Zinc is such a critical element in human health that even a small deficiency is a disaster. Zinc supplementation is a powerful therapeutic tool in managing a long list of illnesses. Zinc, an essential trace mineral, is required for the metabolic activity of the body’s enzymes, and is considered essential for cell division and the synthesis of DNA and protein. These enzymes are involved with the metabolism of protein, carbohydrate, fat and alcohol. Zinc is also critical to tissue growth, wound healing, taste acuity, connective tissue growth and maintenance, immune system function, prostaglandin production, bone mineralization, proper thyroid function, blood clotting, cognitive functions, fetal growth and sperm production. The mineral zinc is present in every part of the body. Zinc has a range of functions. It helps with the healing of wounds and is a vital component of many enzyme reactions. Zinc is vital for the healthy working of many of the body’s systems. It is particularly important for healthy skin and is essential for a healthy immune system and resistance to infection. It plays a crucial role in growth and cell division where it is required for protein and DNA synthesis. As a component of many enzymes, zinc is involved in the metabolism of proteins, carbohydrates, lipids and energy. Zinc is found in all parts of our body, 60% is found in muscle, 30% in bone and about 5% in our skin. The first signs of zinc deficiency are impairment of taste, a poor immune response and skin problems. Other symptoms of zinc deficiency can include hair loss, diarrhoea, fatigue, delayed wound healing, and decreased growth rate and mental development in infants. Zinc functions as an antioxidant and is involved in many critical biochemical reactions. It also helps to protect DNA from damage and assists in its repair. The role of zinc in a wide range of cellular processes, including cell division and proliferation, immune function, and defense against free radicals, has been well established. In brief, zinc functions would be the following: • Supporting normal growth and development during pregnancy, childhood, and adolescence • Playing a role in tissue repair • Helping the body use carbohydrate, protein, and fat • Helping to maintain proper immune function, including promoting wound healing • Serving as part of enzymes that control body processes • Maintaining a sense of taste and smell • Maintaining normal vitamin A levels and usage Sufficient levels of zinc are essential for a properly functioning immune system. For example, zinc is required for the development and activity of T-lymphocytes, which are a type of white blood cell that helps fight infection. When people deficient in zinc are given zinc supplements, biological markers of immunity improve. These effects are most clearly seen among children in emerging nations—when given zinc supplementation, they experience shorter courses of infectious diarrhea and may have less serious problems from pneumonia.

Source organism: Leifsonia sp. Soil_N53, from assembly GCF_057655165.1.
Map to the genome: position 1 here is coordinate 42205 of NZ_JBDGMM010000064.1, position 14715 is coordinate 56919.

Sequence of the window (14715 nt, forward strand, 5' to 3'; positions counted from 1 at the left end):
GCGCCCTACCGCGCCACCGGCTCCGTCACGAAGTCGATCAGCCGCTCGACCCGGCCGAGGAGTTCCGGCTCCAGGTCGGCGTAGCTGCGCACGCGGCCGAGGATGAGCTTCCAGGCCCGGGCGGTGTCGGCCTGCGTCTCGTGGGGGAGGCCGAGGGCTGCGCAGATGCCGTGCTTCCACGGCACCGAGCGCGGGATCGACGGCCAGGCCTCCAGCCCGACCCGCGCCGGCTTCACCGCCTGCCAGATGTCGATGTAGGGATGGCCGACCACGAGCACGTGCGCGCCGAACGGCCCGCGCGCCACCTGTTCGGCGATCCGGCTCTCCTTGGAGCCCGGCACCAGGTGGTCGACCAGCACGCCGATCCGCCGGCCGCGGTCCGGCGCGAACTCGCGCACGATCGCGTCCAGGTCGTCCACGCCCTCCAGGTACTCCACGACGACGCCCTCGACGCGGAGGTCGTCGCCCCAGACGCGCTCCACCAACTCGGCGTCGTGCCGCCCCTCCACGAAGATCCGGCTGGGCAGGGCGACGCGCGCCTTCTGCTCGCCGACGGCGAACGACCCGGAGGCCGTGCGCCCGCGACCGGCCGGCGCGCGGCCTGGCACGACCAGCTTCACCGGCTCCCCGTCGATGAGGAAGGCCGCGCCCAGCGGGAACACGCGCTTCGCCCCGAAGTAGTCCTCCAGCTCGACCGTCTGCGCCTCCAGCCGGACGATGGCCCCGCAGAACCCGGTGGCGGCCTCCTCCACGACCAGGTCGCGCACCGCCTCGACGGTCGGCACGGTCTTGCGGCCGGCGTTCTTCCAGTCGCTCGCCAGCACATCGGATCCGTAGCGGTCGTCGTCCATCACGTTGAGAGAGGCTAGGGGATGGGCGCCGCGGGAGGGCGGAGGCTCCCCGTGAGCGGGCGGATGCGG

Omega 3 Fatty Acid
Addition of n3 PUFAs limits the proinflammatory effect of omea-6 fatty acid, omega 3 fatty acid inhibit both omega-6 desaturase and omega-5 saturase, the former being rate limiting in the conversion of linoleic acid to arachidonic acid. Further, omega-3 fatty acid replace omega-6 fatty acid in cell membrabe phospholipids, which is associated with the production of prostaglandins and leukotrienes (3-and 5-series) with reduced proinflammatory potential. The cost of postoperative morbidity consumed a large amount of the diagnosis related group reimbursement rate. Preoperative nutrition supplementation with specialized enteral feeds with L-arginine and omega=3 fatty acid appears to be a cost-effective treatment. Supplemental enteral feeding with arginine and omega 3 fatty acid significantly increased plasma and peripheral white blood cell ω3/ ω6 ratios and significantly decreased PGE2 production and postoperative infectious/ wound complications compared with standard enteral feeding.